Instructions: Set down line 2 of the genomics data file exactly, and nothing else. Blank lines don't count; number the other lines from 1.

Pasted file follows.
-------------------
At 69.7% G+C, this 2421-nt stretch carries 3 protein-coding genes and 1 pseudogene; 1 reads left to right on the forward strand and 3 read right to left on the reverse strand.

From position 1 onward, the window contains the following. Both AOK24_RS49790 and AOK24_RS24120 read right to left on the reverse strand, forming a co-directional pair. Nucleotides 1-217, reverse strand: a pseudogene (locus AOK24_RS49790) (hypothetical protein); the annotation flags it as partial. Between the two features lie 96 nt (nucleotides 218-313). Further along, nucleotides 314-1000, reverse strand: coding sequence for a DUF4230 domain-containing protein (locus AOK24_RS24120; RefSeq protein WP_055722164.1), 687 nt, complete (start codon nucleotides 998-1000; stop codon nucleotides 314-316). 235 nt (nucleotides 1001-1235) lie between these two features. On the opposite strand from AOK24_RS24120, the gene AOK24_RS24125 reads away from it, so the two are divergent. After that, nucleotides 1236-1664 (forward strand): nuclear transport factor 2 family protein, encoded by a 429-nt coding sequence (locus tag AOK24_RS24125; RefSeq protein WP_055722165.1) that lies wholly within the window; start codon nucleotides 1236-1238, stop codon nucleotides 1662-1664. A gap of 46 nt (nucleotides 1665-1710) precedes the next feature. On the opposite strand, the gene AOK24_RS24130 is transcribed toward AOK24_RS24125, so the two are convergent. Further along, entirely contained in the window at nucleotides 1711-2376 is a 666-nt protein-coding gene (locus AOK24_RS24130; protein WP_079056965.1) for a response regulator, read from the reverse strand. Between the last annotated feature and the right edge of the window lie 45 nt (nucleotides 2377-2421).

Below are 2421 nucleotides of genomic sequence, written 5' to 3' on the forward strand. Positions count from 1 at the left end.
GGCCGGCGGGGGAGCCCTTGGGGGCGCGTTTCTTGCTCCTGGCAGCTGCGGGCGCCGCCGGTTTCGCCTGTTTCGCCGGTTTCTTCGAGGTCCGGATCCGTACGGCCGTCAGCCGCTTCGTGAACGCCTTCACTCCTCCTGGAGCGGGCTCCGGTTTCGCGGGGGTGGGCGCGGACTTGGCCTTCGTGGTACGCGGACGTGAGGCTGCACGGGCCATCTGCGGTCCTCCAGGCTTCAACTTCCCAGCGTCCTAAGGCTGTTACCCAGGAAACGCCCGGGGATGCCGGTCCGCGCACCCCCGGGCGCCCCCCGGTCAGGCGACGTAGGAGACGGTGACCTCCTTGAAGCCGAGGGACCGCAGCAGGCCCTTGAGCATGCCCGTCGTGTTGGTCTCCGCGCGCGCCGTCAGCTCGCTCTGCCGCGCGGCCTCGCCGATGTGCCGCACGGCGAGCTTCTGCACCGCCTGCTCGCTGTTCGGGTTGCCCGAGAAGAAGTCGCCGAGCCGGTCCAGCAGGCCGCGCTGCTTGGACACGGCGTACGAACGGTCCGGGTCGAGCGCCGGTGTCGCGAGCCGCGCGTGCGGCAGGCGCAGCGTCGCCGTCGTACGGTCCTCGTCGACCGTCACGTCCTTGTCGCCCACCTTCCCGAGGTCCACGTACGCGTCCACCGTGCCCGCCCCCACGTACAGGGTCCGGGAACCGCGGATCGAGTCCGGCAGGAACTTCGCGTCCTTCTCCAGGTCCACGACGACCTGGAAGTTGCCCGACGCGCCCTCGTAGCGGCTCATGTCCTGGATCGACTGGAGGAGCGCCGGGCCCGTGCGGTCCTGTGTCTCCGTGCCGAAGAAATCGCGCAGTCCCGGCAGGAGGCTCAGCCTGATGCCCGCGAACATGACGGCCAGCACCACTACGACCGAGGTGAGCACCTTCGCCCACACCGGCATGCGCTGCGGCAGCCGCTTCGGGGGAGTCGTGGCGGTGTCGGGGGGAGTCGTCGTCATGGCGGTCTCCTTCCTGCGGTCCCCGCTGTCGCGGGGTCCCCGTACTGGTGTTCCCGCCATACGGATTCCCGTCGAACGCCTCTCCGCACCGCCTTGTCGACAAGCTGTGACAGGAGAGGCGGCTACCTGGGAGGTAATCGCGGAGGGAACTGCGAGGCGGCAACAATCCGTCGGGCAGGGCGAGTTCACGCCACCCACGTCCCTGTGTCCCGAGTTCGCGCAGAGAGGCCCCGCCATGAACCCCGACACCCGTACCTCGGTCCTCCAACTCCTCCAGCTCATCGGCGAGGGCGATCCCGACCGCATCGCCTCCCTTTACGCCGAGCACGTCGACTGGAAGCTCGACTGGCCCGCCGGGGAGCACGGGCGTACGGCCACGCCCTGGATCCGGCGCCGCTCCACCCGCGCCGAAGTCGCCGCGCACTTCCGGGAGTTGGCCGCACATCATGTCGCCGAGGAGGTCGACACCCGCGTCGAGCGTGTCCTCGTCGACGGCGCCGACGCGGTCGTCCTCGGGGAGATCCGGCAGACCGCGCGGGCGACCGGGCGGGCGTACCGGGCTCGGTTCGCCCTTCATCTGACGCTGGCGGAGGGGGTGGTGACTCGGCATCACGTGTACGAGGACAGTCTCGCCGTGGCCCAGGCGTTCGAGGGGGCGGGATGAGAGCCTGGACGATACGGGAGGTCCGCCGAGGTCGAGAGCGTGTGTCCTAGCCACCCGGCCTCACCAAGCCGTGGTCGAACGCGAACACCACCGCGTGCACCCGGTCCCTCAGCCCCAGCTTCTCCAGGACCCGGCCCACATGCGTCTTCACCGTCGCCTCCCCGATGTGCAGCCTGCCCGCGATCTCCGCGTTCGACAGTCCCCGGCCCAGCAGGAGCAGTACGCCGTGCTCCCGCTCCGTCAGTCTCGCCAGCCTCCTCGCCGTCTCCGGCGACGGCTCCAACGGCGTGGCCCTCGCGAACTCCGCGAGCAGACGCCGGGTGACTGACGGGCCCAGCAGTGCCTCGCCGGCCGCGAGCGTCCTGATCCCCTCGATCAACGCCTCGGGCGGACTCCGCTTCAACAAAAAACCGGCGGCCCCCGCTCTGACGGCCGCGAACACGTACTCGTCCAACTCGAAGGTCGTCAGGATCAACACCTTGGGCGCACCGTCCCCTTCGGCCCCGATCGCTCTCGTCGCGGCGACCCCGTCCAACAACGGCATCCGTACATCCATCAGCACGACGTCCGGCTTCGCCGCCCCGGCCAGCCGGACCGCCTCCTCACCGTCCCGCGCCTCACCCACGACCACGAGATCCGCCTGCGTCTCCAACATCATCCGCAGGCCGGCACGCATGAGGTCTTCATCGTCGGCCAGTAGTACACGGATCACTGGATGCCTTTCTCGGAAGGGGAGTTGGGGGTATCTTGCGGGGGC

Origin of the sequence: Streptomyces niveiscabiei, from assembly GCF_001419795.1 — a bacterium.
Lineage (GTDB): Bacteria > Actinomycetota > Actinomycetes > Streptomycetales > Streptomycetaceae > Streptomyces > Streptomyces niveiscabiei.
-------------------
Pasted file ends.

From position 1 onward, the window contains the following. Both AOK24_RS49790 and AOK24_RS24120 read right to left on the reverse strand, forming a co-directional pair. Nucleotides 1-217, reverse strand: a pseudogene (locus AOK24_RS49790) (hypothetical protein); the annotation flags it as partial. Between the two features lie 96 nt (nucleotides 218-313). Further along, nucleotides 314-1000, reverse strand: coding sequence for a DUF4230 domain-containing protein (locus AOK24_RS24120; RefSeq protein WP_055722164.1), 687 nt, complete (start codon nucleotides 998-1000; stop codon nucleotides 314-316). 235 nt (nucleotides 1001-1235) lie between these two features. On the opposite strand from AOK24_RS24120, the gene AOK24_RS24125 reads away from it, so the two are divergent. After that, nucleotides 1236-1664 (forward strand): nuclear transport factor 2 family protein, encoded by a 429-nt coding sequence (locus tag AOK24_RS24125; RefSeq protein WP_055722165.1) that lies wholly within the window; start codon nucleotides 1236-1238, stop codon nucleotides 1662-1664. A gap of 46 nt (nucleotides 1665-1710) precedes the next feature. On the opposite strand, the gene AOK24_RS24130 is transcribed toward AOK24_RS24125, so the two are convergent. Further along, entirely contained in the window at nucleotides 1711-2376 is a 666-nt protein-coding gene (locus AOK24_RS24130; protein WP_079056965.1) for a response regulator, read from the reverse strand. Between the last annotated feature and the right edge of the window lie 45 nt (nucleotides 2377-2421).